Descriptive studies using surveys are often biased, contain leading questions, and many do leave out nonresponders. Surveys have to be purposeful. Interviews, observational research, and questionares must focus on questioning techniques and population. Approaches using visuals to summarize data was interesting to me. The arts again lends itself to be the universal medium to foster communications.
I wanted to share some resources that I came across from my literature review this weekend that addresses a topic that all teachers are working with this school year. I found the information very useful and thought I would pass it along.
Some key resources and ideas:
Questions that you can use in with the tools could be the following: How do these words go together? Why do you think the Wordle designer chose this shape of word cloud? What superordinate terms reflect the main ideas? Creating with art can inspire kids to learn more and give the lesson a meaningful purpose. Besides printing the Wordle for peers and the school to enjoy, you can also embed in a class blog, share via social media, or insert in a PowerPoint.
Another free word cloud tool is WordSift, http://www.wordsift.com/
2. Take a Digital Vocab Field Trip: TrackStar allows you to collect a series of websites and annotate them so you that students can follow the online journey. Literary field trips are also popping up in Google earth.
4. Have students use media to express vocabulary knowledge. Many teachers practiced this during STEAM camp. Animoto, Prezi, SlideShare, Keynote, PowerPoint are all easy ways to foster creativity and build academic vocabulary. One easy way to create academic flash cards or photos is to save an individual slide in PowerPoint as a picture.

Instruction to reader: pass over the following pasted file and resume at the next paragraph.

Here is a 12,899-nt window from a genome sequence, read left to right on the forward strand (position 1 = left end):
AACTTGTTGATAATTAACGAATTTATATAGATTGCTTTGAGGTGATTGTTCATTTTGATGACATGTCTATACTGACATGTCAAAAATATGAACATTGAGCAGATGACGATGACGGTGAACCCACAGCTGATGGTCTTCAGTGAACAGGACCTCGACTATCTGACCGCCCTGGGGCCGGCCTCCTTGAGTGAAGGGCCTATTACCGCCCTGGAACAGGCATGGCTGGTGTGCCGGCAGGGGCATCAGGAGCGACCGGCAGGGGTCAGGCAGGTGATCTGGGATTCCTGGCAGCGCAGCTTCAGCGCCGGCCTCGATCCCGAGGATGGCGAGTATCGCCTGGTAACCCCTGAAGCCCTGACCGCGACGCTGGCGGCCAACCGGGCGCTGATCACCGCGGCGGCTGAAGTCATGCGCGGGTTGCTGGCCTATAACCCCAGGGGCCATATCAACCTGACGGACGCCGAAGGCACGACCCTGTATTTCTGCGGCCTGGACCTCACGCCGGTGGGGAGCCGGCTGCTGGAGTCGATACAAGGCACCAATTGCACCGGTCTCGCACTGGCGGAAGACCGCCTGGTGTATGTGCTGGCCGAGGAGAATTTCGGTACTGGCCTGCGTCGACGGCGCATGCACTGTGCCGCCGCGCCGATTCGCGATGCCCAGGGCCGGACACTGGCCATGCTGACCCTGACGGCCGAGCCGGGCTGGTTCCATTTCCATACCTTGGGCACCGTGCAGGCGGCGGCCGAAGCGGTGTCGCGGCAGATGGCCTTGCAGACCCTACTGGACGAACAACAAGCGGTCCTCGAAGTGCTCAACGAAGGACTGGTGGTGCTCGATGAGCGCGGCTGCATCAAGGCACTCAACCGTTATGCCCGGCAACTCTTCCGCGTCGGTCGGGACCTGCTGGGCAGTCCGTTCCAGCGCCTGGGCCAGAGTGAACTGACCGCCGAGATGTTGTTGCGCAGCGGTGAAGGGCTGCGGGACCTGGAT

5. Take advantage of online word reference tools that are also teaching tools. I use this every day and find that it is a wonderful way to increase your own vocabulary. Check out SAT Vocabulary Word Videos.
Try www.visualthesaurus.com, which includes a Behind the Dictionary and Teachers at Work feature.
Dictionary.com is a another resource that we have downloaded as an app on many devices.
6. Develop Strategic Digital Readers with On-Demand” Vocabulary Help. One way to facilitate this is to support reading and world learning with just in time vocabulary reference support. I have a very long list of these tools if you are interested.
7. Use Language Translators to Provide Just in Time help for ELs. Yahoo! Kids dictionary supports 90 languages and includes a translator, and students need to know how to utilize this option. The value of a translator is that it supports learning words as they occur naturally in authentic texts and allow students to view bilingual versions of a text side by side so they can use their first language knowledge to develop their English vocabulary. Babelfish, Google translator, Bing Translator are not always perfect but they are a great start.
8. Increase Reading Volume by Reading Digital Text: Reading current events is a great way to tap into digital reading. Time for Kids, Weekly Reader, National Geographic Kids, National Geographic Kids’ blogs, Science News for Kids are some current event resources.
9. Text To speech tools and audio books: Anything viewed in Safari can be read to an audience aloud.
10. Combine Vocabulary Learning to Social Service
Students desire to to create, participate in global communities, and utilize web 2.o and social media environments. Free Rice, is a great way to give students the opportunity to give back to the planet and extend their learning experience to a greater cause.
GratefulGram is a tool that I think can help facilitate the same ideology.
Take Action: Analyze your current vocabulary instruction and the needs of you students. What current low tech task might be replaced or embraced with an eVoc strategy that uses multimedia? Are there gaps in your students’ vocabulary learning skills that can be supported with a digital tool? Be sure to include time for sharing students’ new knowledge about words, strategies for using digital tools and media, and their creative products. Remember, we have computers in an offsite curriculum center where we can showcase student work. View your integration of technology and vocabulary as an opportunity for exploration and inquiry. How might you share what you are learning with other teachers? Do not forget how much fun words can be, especially when evoked in a digital content.
Dalton, B., & Grisham, D. L. (2011). eVoc Strategies: 10 Ways to Use Technology to Build Vocabulary. The Reading Teacher, 64(5), 306-317. doi:10.1598/RT.64.5.1